Apr 26, 2021 News
Kaieteur News – A decision to erect a waste treatment facility to support the oil and gas sector is being challenged by some residents of Coverden, East Bank Demerara (EBD) and the Environmental Protection Agency (EPA) has since responded and has agreed to host a ‘public hearing’ today, on the matter.
According to the agency, its Environmental Assessment Board (EAB) will be conducting the ‘Public Hearing’ at the Soesdyke/Huist, Coverden Neighbourhood Democratic Council (NDC). The EAB will be looking into the appeals submitted against Global Oil Environmental Service’s (GOES) construction and operation of a waste treatment facility.
That facility is intended for transfer, storage, treatment and disposal of exploration and production waste from the oil and gas storage.
The public hearing, according to the EPA, is being held in keeping with the Environmental Protection Act, which prescribes that the EAB shall conduct public hearings into all appeals submitted against the EPA’s decision, not to require an Environmental Impact Assessment (EIA) for the project.
As such, the hearing is envisioned to involve representation from the appellants, the developer and other key stakeholders, after which the EAB will deliberate on the findings and prepare a report with its decision confirming or setting aside the EPA’s decision.
A petition inked by Penelope Howell and accompanied by 155 names attached—said to be from the affected community—had called on the EPA to put the decision to permit the construction and operation of a waste treatment facility to GOES at Coverden on hold.
The petition on behalf of the property owners and residents in the affected area said, the project must be put on hold, “unless and until several Town Hall Meetings are held by the relevant authorities and/or agencies with the communities to be affected, whether directly and indirectly by this development.”
This, in order to “generally evaluate this new development on its future economic, cultural and social impacts upon these communities and until the following specific assessments are done and published by the relevant authorities and or agencies.”
The demand, according to Howell, is in keeping with the Environmental Protection Act, Cap. 20:05, the Laws of Guyana, and the Environmental Protection (Authorizations) Regulations, 2000, and as property owners in the affected area.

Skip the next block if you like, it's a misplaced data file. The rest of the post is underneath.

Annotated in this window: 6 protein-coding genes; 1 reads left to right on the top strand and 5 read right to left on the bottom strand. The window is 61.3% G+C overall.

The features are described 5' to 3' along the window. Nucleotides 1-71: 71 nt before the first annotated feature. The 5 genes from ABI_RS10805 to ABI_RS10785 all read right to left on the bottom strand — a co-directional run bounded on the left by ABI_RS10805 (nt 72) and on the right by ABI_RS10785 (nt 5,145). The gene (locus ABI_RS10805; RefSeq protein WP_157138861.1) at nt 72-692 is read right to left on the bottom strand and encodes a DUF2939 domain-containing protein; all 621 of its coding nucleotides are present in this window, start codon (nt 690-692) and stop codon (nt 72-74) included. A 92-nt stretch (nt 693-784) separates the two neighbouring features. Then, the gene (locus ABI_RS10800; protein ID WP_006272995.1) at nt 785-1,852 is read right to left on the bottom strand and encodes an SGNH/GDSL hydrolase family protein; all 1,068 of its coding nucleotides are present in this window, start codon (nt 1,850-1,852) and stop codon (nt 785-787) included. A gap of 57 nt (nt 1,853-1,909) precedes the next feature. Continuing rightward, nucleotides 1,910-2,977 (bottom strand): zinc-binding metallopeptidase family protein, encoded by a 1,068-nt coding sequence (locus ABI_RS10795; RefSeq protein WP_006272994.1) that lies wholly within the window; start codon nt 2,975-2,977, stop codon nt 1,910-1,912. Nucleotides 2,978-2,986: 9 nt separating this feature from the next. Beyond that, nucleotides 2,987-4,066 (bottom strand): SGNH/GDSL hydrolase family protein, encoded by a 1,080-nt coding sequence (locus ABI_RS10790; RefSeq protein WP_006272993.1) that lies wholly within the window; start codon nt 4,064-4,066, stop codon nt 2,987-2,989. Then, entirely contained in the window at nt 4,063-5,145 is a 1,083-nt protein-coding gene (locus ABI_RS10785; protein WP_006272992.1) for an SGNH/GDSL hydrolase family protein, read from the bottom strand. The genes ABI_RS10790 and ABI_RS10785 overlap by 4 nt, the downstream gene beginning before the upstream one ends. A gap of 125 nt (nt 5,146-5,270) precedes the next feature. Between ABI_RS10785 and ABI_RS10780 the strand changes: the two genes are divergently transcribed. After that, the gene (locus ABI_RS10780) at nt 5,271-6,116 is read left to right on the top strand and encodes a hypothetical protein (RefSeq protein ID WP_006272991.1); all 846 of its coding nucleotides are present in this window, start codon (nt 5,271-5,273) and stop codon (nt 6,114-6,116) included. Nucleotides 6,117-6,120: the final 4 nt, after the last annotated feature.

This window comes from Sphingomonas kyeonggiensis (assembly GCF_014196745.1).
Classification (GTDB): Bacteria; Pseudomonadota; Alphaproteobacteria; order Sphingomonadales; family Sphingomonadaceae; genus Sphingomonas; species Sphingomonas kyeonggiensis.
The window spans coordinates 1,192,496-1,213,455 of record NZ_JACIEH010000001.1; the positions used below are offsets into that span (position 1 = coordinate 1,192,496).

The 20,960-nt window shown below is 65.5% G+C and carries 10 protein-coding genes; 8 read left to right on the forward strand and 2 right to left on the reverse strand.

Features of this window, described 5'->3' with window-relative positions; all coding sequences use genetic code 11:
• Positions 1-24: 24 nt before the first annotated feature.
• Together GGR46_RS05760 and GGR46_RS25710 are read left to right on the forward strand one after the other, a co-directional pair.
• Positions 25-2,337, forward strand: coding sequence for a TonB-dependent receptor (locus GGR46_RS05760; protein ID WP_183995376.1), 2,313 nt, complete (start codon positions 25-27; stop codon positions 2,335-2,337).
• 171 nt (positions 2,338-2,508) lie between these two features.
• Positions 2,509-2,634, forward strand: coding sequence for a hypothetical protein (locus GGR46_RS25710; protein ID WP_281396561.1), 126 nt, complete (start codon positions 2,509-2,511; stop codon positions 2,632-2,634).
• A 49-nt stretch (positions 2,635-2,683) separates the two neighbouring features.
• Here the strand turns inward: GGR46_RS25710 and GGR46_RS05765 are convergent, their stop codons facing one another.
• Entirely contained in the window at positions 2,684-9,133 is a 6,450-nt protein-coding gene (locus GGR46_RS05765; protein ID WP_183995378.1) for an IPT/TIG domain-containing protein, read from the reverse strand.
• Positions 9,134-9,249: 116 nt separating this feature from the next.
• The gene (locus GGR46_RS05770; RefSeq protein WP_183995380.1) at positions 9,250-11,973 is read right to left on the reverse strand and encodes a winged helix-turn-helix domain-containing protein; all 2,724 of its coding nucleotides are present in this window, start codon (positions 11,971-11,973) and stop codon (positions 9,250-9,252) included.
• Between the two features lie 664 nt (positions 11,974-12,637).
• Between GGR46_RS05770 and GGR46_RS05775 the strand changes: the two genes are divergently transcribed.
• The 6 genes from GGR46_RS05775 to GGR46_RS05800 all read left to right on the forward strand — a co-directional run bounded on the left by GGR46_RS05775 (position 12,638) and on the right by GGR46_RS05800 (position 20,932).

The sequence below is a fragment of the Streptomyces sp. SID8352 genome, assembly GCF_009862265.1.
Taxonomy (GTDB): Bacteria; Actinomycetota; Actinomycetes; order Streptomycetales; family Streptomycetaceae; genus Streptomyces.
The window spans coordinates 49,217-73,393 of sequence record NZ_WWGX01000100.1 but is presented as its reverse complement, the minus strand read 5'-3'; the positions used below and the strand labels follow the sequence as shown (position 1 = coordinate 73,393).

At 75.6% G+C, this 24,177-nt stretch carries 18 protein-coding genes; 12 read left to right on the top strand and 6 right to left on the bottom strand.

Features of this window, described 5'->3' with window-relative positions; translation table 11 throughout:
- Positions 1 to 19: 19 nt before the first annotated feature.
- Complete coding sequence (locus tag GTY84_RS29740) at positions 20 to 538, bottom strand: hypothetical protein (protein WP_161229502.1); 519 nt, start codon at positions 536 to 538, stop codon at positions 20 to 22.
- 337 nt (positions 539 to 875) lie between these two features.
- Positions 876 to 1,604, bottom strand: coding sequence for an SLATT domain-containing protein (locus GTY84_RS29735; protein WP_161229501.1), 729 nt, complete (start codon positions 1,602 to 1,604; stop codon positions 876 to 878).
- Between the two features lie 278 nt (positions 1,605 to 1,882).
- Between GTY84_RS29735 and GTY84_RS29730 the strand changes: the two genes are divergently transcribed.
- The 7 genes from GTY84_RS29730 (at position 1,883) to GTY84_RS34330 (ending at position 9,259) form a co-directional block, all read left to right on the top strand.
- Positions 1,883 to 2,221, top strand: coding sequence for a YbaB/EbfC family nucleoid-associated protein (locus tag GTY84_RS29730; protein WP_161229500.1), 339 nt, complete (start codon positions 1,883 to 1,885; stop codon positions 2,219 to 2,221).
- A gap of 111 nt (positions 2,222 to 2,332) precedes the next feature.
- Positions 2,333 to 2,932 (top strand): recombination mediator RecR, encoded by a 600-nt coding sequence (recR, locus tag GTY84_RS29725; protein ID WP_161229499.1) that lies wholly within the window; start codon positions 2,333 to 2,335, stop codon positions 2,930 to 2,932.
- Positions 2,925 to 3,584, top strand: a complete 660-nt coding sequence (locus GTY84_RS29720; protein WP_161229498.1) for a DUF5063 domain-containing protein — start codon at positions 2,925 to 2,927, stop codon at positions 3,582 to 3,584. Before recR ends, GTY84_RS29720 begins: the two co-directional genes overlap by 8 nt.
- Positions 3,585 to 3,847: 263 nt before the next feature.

Among the concerns raised by the residents, is the environmental impact of the proposed operation on the flora, fauna and the water courses of the East Bank of Demerara and its surrounding environs.
Additionally, residents have expressed concerns over the likely adverse environmental effects that would result from the implementation of the construction and operation of a waste treatment facility project.
The residents would also like to see addressed by the relevant agencies, “alternatives to the proposed actions or projects of the construction and operation of a waste treatment facility.”
Howell, in the petition which was also copied to Head of State, President Irfaan Ali, is seeking the relevant agencies to address the matter of, “any irreversible or irretrievable commitments of resources, that would result from the implementation of the construction and operation of a Waste Treatment Facility project.”
These are in addition to identifying the probable beneficial impacts to the environment, probable construction period impacts, probable short-term impacts, probable long-term effects, irreversible or irretrievable damage or commitments, and a description of techniques intended to minimize adverse impacts.
The petitioners are also calling for social impact, cultural impact and economic impact assessments to residents, in addition to disaster impact assessment and demographic change impact assessment including epidemic impact assessment.
GOES, in a public missive recently had announced its decision to forge ahead with the project stating, that its focus will be the “responsible and safe recycling and reuse” of hydrocarbons in exploration and production waste streams.
It was noted by the company that, “with the addition of several drilling rigs in 2021 and 2022, Guyana will require most supporting businesses to manage the growth of the sector and reduce risk to population and environment moving forward.”
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